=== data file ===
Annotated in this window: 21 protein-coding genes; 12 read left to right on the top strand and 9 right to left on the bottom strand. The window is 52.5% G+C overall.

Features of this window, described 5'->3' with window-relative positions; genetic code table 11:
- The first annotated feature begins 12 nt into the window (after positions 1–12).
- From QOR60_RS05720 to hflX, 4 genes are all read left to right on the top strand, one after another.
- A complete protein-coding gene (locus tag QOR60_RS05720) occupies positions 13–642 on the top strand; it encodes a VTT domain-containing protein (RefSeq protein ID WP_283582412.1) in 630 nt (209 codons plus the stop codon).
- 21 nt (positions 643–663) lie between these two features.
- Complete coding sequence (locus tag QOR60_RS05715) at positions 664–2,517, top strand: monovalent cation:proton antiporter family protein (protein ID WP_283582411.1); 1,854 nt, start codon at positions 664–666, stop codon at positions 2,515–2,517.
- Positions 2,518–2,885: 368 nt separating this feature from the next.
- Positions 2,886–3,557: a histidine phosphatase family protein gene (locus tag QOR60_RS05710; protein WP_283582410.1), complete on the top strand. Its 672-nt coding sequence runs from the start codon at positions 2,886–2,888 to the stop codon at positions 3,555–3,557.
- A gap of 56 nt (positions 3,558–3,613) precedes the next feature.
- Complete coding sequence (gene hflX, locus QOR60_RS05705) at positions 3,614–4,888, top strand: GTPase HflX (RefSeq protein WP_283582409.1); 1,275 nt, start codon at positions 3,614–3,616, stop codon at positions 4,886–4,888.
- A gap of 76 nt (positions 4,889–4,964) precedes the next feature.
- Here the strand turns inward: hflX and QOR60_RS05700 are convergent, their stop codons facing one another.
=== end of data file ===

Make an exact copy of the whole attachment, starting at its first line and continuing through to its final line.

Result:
Annotated in this window: 21 protein-coding genes; 12 read left to right on the top strand and 9 right to left on the bottom strand. The window is 52.5% G+C overall.

Features of this window, described 5'->3' with window-relative positions; genetic code table 11:
- The first annotated feature begins 12 nt into the window (after positions 1–12).
- From QOR60_RS05720 to hflX, 4 genes are all read left to right on the top strand, one after another.
- A complete protein-coding gene (locus tag QOR60_RS05720) occupies positions 13–642 on the top strand; it encodes a VTT domain-containing protein (RefSeq protein ID WP_283582412.1) in 630 nt (209 codons plus the stop codon).
- 21 nt (positions 643–663) lie between these two features.
- Complete coding sequence (locus tag QOR60_RS05715) at positions 664–2,517, top strand: monovalent cation:proton antiporter family protein (protein ID WP_283582411.1); 1,854 nt, start codon at positions 664–666, stop codon at positions 2,515–2,517.
- Positions 2,518–2,885: 368 nt separating this feature from the next.
- Positions 2,886–3,557: a histidine phosphatase family protein gene (locus tag QOR60_RS05710; protein WP_283582410.1), complete on the top strand. Its 672-nt coding sequence runs from the start codon at positions 2,886–2,888 to the stop codon at positions 3,555–3,557.
- A gap of 56 nt (positions 3,558–3,613) precedes the next feature.
- Complete coding sequence (gene hflX, locus QOR60_RS05705) at positions 3,614–4,888, top strand: GTPase HflX (RefSeq protein WP_283582409.1); 1,275 nt, start codon at positions 3,614–3,616, stop codon at positions 4,886–4,888.
- A gap of 76 nt (positions 4,889–4,964) precedes the next feature.
- Here the strand turns inward: hflX and QOR60_RS05700 are convergent, their stop codons facing one another.